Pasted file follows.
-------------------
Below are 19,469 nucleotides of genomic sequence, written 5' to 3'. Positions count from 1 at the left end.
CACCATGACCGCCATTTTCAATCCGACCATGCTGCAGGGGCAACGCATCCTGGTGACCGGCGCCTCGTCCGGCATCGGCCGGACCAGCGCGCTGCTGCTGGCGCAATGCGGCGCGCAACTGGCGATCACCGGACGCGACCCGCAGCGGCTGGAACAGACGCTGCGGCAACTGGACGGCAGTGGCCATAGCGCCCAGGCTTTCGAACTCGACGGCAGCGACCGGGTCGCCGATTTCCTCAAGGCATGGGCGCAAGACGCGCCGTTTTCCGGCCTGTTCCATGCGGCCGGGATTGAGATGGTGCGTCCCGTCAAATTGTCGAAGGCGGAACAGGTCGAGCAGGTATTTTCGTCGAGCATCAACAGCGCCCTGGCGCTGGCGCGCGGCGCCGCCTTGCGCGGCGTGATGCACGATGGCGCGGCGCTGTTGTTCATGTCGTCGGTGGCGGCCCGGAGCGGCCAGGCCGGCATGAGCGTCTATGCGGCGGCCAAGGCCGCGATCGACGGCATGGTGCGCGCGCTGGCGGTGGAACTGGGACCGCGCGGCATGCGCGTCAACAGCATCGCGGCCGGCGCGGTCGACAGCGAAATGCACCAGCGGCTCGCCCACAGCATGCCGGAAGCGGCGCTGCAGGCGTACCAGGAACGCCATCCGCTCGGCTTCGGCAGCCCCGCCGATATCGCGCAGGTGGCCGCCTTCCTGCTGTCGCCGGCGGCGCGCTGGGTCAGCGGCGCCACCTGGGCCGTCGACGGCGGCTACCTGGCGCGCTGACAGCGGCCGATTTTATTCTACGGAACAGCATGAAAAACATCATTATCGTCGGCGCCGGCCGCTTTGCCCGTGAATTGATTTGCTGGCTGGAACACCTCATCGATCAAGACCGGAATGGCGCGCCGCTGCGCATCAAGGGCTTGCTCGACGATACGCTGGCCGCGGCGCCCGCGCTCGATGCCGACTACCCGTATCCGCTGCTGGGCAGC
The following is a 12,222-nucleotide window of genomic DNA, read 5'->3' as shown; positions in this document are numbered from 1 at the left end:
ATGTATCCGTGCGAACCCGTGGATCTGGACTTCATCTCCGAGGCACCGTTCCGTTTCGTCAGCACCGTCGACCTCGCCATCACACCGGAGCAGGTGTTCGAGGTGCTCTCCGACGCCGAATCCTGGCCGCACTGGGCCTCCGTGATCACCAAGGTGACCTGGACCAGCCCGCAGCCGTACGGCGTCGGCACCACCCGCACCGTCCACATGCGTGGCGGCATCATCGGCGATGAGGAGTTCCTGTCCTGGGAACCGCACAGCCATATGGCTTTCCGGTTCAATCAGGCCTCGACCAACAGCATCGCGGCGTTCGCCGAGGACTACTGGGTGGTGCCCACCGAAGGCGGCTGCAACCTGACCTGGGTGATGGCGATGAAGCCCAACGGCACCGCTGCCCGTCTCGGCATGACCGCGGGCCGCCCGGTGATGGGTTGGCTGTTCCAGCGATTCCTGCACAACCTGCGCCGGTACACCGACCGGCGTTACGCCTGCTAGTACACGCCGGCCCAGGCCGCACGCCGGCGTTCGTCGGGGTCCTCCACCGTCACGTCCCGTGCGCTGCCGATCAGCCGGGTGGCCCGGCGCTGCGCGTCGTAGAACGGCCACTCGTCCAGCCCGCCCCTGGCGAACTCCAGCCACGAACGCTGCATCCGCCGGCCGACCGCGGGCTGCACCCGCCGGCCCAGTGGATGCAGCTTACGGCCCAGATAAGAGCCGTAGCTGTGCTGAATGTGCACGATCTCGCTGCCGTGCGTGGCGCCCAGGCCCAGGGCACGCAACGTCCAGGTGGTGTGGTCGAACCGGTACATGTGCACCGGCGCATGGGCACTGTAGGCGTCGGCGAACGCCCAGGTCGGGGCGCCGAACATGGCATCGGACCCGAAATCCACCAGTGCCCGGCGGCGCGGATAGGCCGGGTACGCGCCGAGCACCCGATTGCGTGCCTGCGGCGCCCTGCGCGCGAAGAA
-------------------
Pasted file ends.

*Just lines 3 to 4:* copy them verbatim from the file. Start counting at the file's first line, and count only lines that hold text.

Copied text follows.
The following is a 12,222-nucleotide window of genomic DNA, read 5'->3' as shown; positions in this document are numbered from 1 at the left end:
ATGTATCCGTGCGAACCCGTGGATCTGGACTTCATCTCCGAGGCACCGTTCCGTTTCGTCAGCACCGTCGACCTCGCCATCACACCGGAGCAGGTGTTCGAGGTGCTCTCCGACGCCGAATCCTGGCCGCACTGGGCCTCCGTGATCACCAAGGTGACCTGGACCAGCCCGCAGCCGTACGGCGTCGGCACCACCCGCACCGTCCACATGCGTGGCGGCATCATCGGCGATGAGGAGTTCCTGTCCTGGGAACCGCACAGCCATATGGCTTTCCGGTTCAATCAGGCCTCGACCAACAGCATCGCGGCGTTCGCCGAGGACTACTGGGTGGTGCCCACCGAAGGCGGCTGCAACCTGACCTGGGTGATGGCGATGAAGCCCAACGGCACCGCTGCCCGTCTCGGCATGACCGCGGGCCGCCCGGTGATGGGTTGGCTGTTCCAGCGATTCCTGCACAACCTGCGCCGGTACACCGACCGGCGTTACGCCTGCTAGTACACGCCGGCCCAGGCCGCACGCCGGCGTTCGTCGGGGTCCTCCACCGTCACGTCCCGTGCGCTGCCGATCAGCCGGGTGGCCCGGCGCTGCGCGTCGTAGAACGGCCACTCGTCCAGCCCGCCCCTGGCGAACTCCAGCCACGAACGCTGCATCCGCCGGCCGACCGCGGGCTGCACCCGCCGGCCCAGTGGATGCAGCTTACGGCCCAGATAAGAGCCGTAGCTGTGCTGAATGTGCACGATCTCGCTGCCGTGCGTGGCGCCCAGGCCCAGGGCACGCAACGTCCAGGTGGTGTGGTCGAACCGGTACATGTGCACCGGCGCATGGGCACTGTAGGCGTCGGCGAACGCCCAGGTCGGGGCGCCGAACATGGCATCGGACCCGAAATCCACCAGTGCCCGGCGGCGCGGATAGGCCGGGTACGCGCCGAGCACCCGATTGCGTGCCTGCGGCGCCCTGCGCGCGAAGAA